Brain no functioning

Based on Year 3 Imperial, Week One teaching at Hillingdon

A 29 year old man (Mo Tourist) is BIBA (brought in by ambulance) following a motor cycle accident. His helmet has flown off. There is extensive bruising around the head.

On arrival, he appears unconscious.

You start with an ABCDE approach. You pay particular attention to A because you know that in patients with reduced consciousness, the airway can be at risk (because of the loss of muscle tone leading to a floppy airway, as well as the tongue falling backwards). Think of a very drunk person (i.e. someone with reduced consciousness) deeply snoring. Think of the folds of fat and soft tissue vibrating in that floppy airway. Now imagine that airway getting even more floppy to the point where it occludes. A GCS of around 8 or lower is traditionally taught as when you would get support for the airway.

B and C are fine, so you move on to ‘D’. This stands for disability.

Why are we assessing the patient’s disability/handicap at this stage? 

Although the word ‘disability’ is used, I prefer to think of it as neurological ‘deficit’. When someone has reduced consciousness, the challenge is to work out if this is because of a focal problem (i.e. in the brain), or a system problem (i.e. in the body).


Arousal comes from the ascending reticular activating system in the brainstem. To cause reduced consciousness, there must either be extensive bilateral cortical damage (as if one hemisphere is working normally, this will still project to the reticular activating system as normal, so consciousness will be maintained), or damage in the brainstem. Alternatively, there may be a systemic problem with the blood supply to the brain e.g. hypoglycemia or a toxin.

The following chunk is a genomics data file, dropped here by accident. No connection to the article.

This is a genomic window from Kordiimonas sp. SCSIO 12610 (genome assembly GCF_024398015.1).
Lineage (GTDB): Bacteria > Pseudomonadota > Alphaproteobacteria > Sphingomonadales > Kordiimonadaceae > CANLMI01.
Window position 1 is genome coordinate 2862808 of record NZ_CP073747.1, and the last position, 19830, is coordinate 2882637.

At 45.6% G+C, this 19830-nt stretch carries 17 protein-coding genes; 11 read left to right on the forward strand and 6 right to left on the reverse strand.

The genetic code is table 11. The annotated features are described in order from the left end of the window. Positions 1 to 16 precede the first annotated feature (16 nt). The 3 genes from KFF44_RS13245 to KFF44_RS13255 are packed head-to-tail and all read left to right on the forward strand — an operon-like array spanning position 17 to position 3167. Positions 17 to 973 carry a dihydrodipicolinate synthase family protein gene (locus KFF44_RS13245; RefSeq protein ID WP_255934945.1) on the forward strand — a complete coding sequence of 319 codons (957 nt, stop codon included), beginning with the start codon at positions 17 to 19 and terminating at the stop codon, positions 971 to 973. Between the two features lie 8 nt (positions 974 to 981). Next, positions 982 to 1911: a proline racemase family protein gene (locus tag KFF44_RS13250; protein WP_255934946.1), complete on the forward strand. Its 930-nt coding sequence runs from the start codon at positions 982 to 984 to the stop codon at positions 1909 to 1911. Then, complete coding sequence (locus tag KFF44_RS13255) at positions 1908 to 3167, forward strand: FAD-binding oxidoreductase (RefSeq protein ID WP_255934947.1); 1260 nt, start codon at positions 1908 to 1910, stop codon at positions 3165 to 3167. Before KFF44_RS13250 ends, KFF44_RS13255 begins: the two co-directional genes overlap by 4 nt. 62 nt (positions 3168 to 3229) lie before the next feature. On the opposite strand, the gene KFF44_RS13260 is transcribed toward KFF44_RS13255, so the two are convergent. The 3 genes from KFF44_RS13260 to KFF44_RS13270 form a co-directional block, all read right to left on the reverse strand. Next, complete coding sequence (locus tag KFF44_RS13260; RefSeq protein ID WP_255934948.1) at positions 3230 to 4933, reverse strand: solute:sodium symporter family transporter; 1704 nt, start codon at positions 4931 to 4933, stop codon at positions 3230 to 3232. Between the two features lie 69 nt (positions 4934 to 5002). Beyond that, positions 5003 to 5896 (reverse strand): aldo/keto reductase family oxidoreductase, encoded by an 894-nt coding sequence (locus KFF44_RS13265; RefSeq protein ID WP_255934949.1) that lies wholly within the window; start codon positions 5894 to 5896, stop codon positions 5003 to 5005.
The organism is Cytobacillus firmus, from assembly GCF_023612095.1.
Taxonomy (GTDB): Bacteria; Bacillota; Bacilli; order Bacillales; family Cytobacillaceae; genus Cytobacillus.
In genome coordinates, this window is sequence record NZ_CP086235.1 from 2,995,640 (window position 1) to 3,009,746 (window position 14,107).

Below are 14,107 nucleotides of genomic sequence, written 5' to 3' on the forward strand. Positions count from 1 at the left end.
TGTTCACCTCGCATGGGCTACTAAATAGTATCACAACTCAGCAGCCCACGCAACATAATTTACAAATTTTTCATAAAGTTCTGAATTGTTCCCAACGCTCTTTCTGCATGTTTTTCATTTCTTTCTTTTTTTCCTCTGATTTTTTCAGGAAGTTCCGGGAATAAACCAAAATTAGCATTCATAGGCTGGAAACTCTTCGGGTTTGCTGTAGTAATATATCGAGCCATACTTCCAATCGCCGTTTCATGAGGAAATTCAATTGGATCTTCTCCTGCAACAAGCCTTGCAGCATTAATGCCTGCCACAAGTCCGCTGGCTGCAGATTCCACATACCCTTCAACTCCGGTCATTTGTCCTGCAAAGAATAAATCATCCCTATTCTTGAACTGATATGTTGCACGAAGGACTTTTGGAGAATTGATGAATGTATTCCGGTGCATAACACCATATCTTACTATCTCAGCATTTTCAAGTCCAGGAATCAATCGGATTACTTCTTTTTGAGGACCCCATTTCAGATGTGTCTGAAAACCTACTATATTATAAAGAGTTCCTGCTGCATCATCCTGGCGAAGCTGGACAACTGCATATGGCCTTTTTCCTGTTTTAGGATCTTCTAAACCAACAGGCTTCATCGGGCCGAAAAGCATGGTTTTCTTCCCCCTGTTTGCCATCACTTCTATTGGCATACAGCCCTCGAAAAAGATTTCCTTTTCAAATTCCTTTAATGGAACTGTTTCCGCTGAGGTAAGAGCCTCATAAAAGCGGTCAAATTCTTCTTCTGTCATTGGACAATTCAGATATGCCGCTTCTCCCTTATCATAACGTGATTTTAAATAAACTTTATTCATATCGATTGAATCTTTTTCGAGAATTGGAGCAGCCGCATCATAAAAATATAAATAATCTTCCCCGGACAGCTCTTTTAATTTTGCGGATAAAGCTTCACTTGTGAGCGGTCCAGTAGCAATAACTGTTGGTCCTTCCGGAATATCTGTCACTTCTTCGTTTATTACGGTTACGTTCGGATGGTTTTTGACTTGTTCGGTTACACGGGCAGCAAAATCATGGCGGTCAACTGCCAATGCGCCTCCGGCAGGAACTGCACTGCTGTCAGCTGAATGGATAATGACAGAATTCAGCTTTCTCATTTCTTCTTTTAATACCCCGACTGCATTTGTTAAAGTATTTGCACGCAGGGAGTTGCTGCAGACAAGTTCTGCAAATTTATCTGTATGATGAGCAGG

Focal problems

Anything that raises intracranial pressure can cause a reduced consciousness. The commonest problems are haemorrhage and space occupying lesions such as tumours/abscesses. Reduced consciousness can also occur after brain injury without a specific space occupying haemorrhage e.g. multiple brain contusions.

The patient could also be post ictal after a seizure. This seizure could have been focal or generalised to begin with, but would have had to been focal with secondary generalisation or primarily generalised to cause reduced consciousness.

Raised intracranial pressure…?

Think persistent headache that worsens with lying flat, bending over or coughing, vomiting (especially effortless), focal neurology and seizures. Late on, you get Cushing’s reflex and papilloedema (can you make out the optic disc margin below? Me neither. That’s a big clue for papilloedema).

By Jonathan Trobe, M.D. - University of Michigan Kellogg Eye Center - The Eyes Have It, CC BY 3.0,
By Jonathan Trobe, M.D. – University of Michigan Kellogg Eye Center – The Eyes Have It, CC BY 3.0,

Ischaemic strokes cause sudden onset, focal, negative neurological symptoms. These almost always occur without impaired consciousness.


Now we’re talking (unless your GCS – V is less than 3). These can be split into exogenous problems (drugs) and endogenous (toxins and metabolic abnormalities):


  • Hypoglycemia (and sometimes hyperglycemia, if HHS has developed for example)

  • Hyponatremia

  • Hypo/ernatremia

  • Hyper/pocalcemia

  • Severe hypothyroidism (“myxodema coma”)

  • Acute panhypopituitarism

  • Acute uremia (renal failure)

  • Hyperbilirubinemia (liver failure usually. High levels of ammonia can also occur in liver failure leading to hepatic encephalopathy)

  • Hypercapnia